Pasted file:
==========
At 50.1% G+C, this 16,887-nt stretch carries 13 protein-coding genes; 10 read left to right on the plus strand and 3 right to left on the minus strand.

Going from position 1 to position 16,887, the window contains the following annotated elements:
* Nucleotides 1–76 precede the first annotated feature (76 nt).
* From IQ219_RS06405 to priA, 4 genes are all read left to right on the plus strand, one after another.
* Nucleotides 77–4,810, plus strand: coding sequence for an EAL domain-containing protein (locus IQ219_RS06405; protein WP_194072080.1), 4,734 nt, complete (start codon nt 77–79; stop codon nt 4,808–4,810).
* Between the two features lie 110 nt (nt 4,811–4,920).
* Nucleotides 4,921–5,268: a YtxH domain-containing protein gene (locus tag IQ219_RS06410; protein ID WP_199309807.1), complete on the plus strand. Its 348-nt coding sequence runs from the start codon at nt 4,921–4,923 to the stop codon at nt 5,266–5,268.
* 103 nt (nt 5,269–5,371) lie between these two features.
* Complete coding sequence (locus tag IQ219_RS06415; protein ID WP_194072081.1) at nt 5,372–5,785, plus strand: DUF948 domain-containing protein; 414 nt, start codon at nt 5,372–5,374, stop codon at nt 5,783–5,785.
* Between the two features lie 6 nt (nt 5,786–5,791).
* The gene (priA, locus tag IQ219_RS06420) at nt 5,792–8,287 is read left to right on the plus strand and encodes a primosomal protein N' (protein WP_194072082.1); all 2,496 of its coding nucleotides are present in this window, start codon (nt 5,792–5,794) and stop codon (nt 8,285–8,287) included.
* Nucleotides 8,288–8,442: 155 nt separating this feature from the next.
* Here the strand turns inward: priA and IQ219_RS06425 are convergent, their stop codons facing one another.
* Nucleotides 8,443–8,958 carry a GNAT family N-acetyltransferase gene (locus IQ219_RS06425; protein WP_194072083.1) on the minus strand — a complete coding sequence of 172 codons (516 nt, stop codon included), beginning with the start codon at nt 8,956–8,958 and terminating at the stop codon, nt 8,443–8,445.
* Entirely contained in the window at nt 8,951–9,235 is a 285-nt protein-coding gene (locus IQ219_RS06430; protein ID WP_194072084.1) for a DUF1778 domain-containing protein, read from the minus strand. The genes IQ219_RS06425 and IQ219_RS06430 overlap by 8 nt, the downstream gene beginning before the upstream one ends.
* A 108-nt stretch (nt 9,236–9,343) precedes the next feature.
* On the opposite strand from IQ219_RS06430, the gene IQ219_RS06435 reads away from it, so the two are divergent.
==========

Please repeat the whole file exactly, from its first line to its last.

At 50.1% G+C, this 16,887-nt stretch carries 13 protein-coding genes; 10 read left to right on the plus strand and 3 right to left on the minus strand.

Going from position 1 to position 16,887, the window contains the following annotated elements:
* Nucleotides 1–76 precede the first annotated feature (76 nt).
* From IQ219_RS06405 to priA, 4 genes are all read left to right on the plus strand, one after another.
* Nucleotides 77–4,810, plus strand: coding sequence for an EAL domain-containing protein (locus IQ219_RS06405; protein WP_194072080.1), 4,734 nt, complete (start codon nt 77–79; stop codon nt 4,808–4,810).
* Between the two features lie 110 nt (nt 4,811–4,920).
* Nucleotides 4,921–5,268: a YtxH domain-containing protein gene (locus tag IQ219_RS06410; protein ID WP_199309807.1), complete on the plus strand. Its 348-nt coding sequence runs from the start codon at nt 4,921–4,923 to the stop codon at nt 5,266–5,268.
* 103 nt (nt 5,269–5,371) lie between these two features.
* Complete coding sequence (locus tag IQ219_RS06415; protein ID WP_194072081.1) at nt 5,372–5,785, plus strand: DUF948 domain-containing protein; 414 nt, start codon at nt 5,372–5,374, stop codon at nt 5,783–5,785.
* Between the two features lie 6 nt (nt 5,786–5,791).
* The gene (priA, locus tag IQ219_RS06420) at nt 5,792–8,287 is read left to right on the plus strand and encodes a primosomal protein N' (protein WP_194072082.1); all 2,496 of its coding nucleotides are present in this window, start codon (nt 5,792–5,794) and stop codon (nt 8,285–8,287) included.
* Nucleotides 8,288–8,442: 155 nt separating this feature from the next.
* Here the strand turns inward: priA and IQ219_RS06425 are convergent, their stop codons facing one another.
* Nucleotides 8,443–8,958 carry a GNAT family N-acetyltransferase gene (locus IQ219_RS06425; protein WP_194072083.1) on the minus strand — a complete coding sequence of 172 codons (516 nt, stop codon included), beginning with the start codon at nt 8,956–8,958 and terminating at the stop codon, nt 8,443–8,445.
* Entirely contained in the window at nt 8,951–9,235 is a 285-nt protein-coding gene (locus IQ219_RS06430; protein ID WP_194072084.1) for a DUF1778 domain-containing protein, read from the minus strand. The genes IQ219_RS06425 and IQ219_RS06430 overlap by 8 nt, the downstream gene beginning before the upstream one ends.
* A 108-nt stretch (nt 9,236–9,343) precedes the next feature.
* On the opposite strand from IQ219_RS06430, the gene IQ219_RS06435 reads away from it, so the two are divergent.